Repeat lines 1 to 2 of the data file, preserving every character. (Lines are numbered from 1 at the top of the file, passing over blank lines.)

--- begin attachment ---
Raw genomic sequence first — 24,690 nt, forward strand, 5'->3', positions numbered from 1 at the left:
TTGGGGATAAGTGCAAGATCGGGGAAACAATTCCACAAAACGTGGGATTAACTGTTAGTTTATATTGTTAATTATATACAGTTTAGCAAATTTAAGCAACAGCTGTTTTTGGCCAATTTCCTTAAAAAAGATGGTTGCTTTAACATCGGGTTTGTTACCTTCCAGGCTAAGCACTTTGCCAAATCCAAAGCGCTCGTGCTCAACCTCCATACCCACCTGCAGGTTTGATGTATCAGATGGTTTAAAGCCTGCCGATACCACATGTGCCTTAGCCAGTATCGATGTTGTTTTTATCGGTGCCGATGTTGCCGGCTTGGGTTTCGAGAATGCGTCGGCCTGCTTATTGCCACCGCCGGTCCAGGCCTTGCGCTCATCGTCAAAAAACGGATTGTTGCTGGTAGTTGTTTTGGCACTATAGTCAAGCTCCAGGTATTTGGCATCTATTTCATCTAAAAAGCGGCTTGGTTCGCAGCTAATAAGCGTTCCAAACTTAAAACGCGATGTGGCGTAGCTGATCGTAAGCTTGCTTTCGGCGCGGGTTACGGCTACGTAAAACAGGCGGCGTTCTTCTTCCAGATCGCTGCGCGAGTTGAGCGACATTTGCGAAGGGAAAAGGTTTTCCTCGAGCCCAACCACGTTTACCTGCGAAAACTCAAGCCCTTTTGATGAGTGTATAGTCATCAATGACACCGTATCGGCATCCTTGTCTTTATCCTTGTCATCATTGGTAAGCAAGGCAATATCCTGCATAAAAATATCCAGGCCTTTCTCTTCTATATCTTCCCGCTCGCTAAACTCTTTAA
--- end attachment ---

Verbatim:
Raw genomic sequence first — 24,690 nt, forward strand, 5'->3', positions numbered from 1 at the left:
TTGGGGATAAGTGCAAGATCGGGGAAACAATTCCACAAAACGTGGGATTAACTGTTAGTTTATATTGTTAATTATATACAGTTTAGCAAATTTAAGCAACAGCTGTTTTTGGCCAATTTCCTTAAAAAAGATGGTTGCTTTAACATCGGGTTTGTTACCTTCCAGGCTAAGCACTTTGCCAAATCCAAAGCGCTCGTGCTCAACCTCCATACCCACCTGCAGGTTTGATGTATCAGATGGTTTAAAGCCTGCCGATACCACATGTGCCTTAGCCAGTATCGATGTTGTTTTTATCGGTGCCGATGTTGCCGGCTTGGGTTTCGAGAATGCGTCGGCCTGCTTATTGCCACCGCCGGTCCAGGCCTTGCGCTCATCGTCAAAAAACGGATTGTTGCTGGTAGTTGTTTTGGCACTATAGTCAAGCTCCAGGTATTTGGCATCTATTTCATCTAAAAAGCGGCTTGGTTCGCAGCTAATAAGCGTTCCAAACTTAAAACGCGATGTGGCGTAGCTGATCGTAAGCTTGCTTTCGGCGCGGGTTACGGCTACGTAAAACAGGCGGCGTTCTTCTTCCAGATCGCTGCGCGAGTTGAGCGACATTTGCGAAGGGAAAAGGTTTTCCTCGAGCCCAACCACGTTTACCTGCGAAAACTCAAGCCCTTTTGATGAGTGTATAGTCATCAATGACACCGTATCGGCATCCTTGTCTTTATCCTTGTCATCATTGGTAAGCAAGGCAATATCCTGCATAAAAATATCCAGGCCTTTCTCTTCTATATCTTCCCGCTCGCTAAACTCTTTAA